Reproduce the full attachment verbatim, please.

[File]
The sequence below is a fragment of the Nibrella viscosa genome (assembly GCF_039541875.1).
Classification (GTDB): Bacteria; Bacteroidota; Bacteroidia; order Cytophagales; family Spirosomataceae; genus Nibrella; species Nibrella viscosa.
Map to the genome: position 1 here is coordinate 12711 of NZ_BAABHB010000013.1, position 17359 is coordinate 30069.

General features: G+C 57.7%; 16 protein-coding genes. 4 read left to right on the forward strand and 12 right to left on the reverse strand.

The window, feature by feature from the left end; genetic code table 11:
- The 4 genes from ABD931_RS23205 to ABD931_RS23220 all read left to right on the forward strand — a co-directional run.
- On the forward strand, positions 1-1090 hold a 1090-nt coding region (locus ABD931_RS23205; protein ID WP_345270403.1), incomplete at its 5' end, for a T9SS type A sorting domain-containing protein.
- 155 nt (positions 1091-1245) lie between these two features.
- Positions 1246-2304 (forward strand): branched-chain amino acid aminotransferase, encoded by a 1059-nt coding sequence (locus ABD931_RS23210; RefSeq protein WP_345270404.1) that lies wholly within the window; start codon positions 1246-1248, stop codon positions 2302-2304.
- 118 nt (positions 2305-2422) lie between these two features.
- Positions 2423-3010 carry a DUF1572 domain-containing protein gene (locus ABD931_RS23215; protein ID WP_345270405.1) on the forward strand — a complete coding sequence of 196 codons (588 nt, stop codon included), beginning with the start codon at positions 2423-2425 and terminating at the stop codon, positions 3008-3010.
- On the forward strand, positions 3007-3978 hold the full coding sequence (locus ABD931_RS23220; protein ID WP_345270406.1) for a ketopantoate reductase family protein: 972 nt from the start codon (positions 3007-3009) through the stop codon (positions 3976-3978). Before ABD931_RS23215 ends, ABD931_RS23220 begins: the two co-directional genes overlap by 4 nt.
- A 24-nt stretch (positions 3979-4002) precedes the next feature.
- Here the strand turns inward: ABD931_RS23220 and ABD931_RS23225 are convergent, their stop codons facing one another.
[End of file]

The sequence below is a fragment of the Nibrella viscosa genome (assembly GCF_039541875.1).
Classification (GTDB): Bacteria; Bacteroidota; Bacteroidia; order Cytophagales; family Spirosomataceae; genus Nibrella; species Nibrella viscosa.
Map to the genome: position 1 here is coordinate 12711 of NZ_BAABHB010000013.1, position 17359 is coordinate 30069.

General features: G+C 57.7%; 16 protein-coding genes. 4 read left to right on the forward strand and 12 right to left on the reverse strand.

The window, feature by feature from the left end; genetic code table 11:
- The 4 genes from ABD931_RS23205 to ABD931_RS23220 all read left to right on the forward strand — a co-directional run.
- On the forward strand, positions 1-1090 hold a 1090-nt coding region (locus ABD931_RS23205; protein ID WP_345270403.1), incomplete at its 5' end, for a T9SS type A sorting domain-containing protein.
- 155 nt (positions 1091-1245) lie between these two features.
- Positions 1246-2304 (forward strand): branched-chain amino acid aminotransferase, encoded by a 1059-nt coding sequence (locus ABD931_RS23210; RefSeq protein WP_345270404.1) that lies wholly within the window; start codon positions 1246-1248, stop codon positions 2302-2304.
- 118 nt (positions 2305-2422) lie between these two features.
- Positions 2423-3010 carry a DUF1572 domain-containing protein gene (locus ABD931_RS23215; protein ID WP_345270405.1) on the forward strand — a complete coding sequence of 196 codons (588 nt, stop codon included), beginning with the start codon at positions 2423-2425 and terminating at the stop codon, positions 3008-3010.
- On the forward strand, positions 3007-3978 hold the full coding sequence (locus ABD931_RS23220; protein ID WP_345270406.1) for a ketopantoate reductase family protein: 972 nt from the start codon (positions 3007-3009) through the stop codon (positions 3976-3978). Before ABD931_RS23215 ends, ABD931_RS23220 begins: the two co-directional genes overlap by 4 nt.
- A 24-nt stretch (positions 3979-4002) precedes the next feature.
- Here the strand turns inward: ABD931_RS23220 and ABD931_RS23225 are convergent, their stop codons facing one another.